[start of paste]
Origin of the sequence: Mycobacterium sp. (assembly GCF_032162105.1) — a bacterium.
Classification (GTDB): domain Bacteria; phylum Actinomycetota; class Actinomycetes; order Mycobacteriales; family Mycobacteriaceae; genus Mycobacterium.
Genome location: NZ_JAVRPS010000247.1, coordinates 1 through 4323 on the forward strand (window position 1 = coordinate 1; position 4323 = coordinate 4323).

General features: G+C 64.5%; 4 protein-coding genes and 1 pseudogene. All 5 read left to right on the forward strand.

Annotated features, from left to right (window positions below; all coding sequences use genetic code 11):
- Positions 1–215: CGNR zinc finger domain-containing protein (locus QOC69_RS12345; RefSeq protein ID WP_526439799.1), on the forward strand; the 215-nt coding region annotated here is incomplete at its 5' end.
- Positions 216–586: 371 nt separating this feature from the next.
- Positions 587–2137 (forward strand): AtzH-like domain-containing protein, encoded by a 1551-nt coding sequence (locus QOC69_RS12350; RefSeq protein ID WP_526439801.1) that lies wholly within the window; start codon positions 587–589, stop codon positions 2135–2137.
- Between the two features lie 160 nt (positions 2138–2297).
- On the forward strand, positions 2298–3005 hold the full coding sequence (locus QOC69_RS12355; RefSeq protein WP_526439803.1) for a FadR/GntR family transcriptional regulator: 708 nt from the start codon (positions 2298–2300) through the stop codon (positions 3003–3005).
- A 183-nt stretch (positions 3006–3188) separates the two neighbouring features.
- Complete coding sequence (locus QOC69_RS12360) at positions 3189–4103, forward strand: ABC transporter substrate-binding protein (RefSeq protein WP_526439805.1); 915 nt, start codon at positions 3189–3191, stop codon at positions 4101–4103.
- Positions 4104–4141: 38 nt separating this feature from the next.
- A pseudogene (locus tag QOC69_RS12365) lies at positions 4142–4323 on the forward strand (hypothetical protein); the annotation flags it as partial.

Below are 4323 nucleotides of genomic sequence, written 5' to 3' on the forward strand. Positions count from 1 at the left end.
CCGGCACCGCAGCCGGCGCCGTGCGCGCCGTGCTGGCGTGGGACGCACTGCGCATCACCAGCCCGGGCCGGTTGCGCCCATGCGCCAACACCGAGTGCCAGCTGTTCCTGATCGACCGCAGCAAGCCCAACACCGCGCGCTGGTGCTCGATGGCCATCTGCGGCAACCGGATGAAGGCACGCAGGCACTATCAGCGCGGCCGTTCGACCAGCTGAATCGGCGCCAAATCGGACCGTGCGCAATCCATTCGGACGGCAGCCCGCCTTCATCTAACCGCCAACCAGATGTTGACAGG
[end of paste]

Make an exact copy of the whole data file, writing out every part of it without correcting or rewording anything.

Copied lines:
Origin of the sequence: Mycobacterium sp. (assembly GCF_032162105.1) — a bacterium.
Classification (GTDB): domain Bacteria; phylum Actinomycetota; class Actinomycetes; order Mycobacteriales; family Mycobacteriaceae; genus Mycobacterium.
Genome location: NZ_JAVRPS010000247.1, coordinates 1 through 4323 on the forward strand (window position 1 = coordinate 1; position 4323 = coordinate 4323).

General features: G+C 64.5%; 4 protein-coding genes and 1 pseudogene. All 5 read left to right on the forward strand.

Annotated features, from left to right (window positions below; all coding sequences use genetic code 11):
- Positions 1–215: CGNR zinc finger domain-containing protein (locus QOC69_RS12345; RefSeq protein ID WP_526439799.1), on the forward strand; the 215-nt coding region annotated here is incomplete at its 5' end.
- Positions 216–586: 371 nt separating this feature from the next.
- Positions 587–2137 (forward strand): AtzH-like domain-containing protein, encoded by a 1551-nt coding sequence (locus QOC69_RS12350; RefSeq protein ID WP_526439801.1) that lies wholly within the window; start codon positions 587–589, stop codon positions 2135–2137.
- Between the two features lie 160 nt (positions 2138–2297).
- On the forward strand, positions 2298–3005 hold the full coding sequence (locus QOC69_RS12355; RefSeq protein WP_526439803.1) for a FadR/GntR family transcriptional regulator: 708 nt from the start codon (positions 2298–2300) through the stop codon (positions 3003–3005).
- A 183-nt stretch (positions 3006–3188) separates the two neighbouring features.
- Complete coding sequence (locus QOC69_RS12360) at positions 3189–4103, forward strand: ABC transporter substrate-binding protein (RefSeq protein WP_526439805.1); 915 nt, start codon at positions 3189–3191, stop codon at positions 4101–4103.
- Positions 4104–4141: 38 nt separating this feature from the next.
- A pseudogene (locus tag QOC69_RS12365) lies at positions 4142–4323 on the forward strand (hypothetical protein); the annotation flags it as partial.

Below are 4323 nucleotides of genomic sequence, written 5' to 3' on the forward strand. Positions count from 1 at the left end.
CCGGCACCGCAGCCGGCGCCGTGCGCGCCGTGCTGGCGTGGGACGCACTGCGCATCACCAGCCCGGGCCGGTTGCGCCCATGCGCCAACACCGAGTGCCAGCTGTTCCTGATCGACCGCAGCAAGCCCAACACCGCGCGCTGGTGCTCGATGGCCATCTGCGGCAACCGGATGAAGGCACGCAGGCACTATCAGCGCGGCCGTTCGACCAGCTGAATCGGCGCCAAATCGGACCGTGCGCAATCCATTCGGACGGCAGCCCGCCTTCATCTAACCGCCAACCAGATGTTGACAGG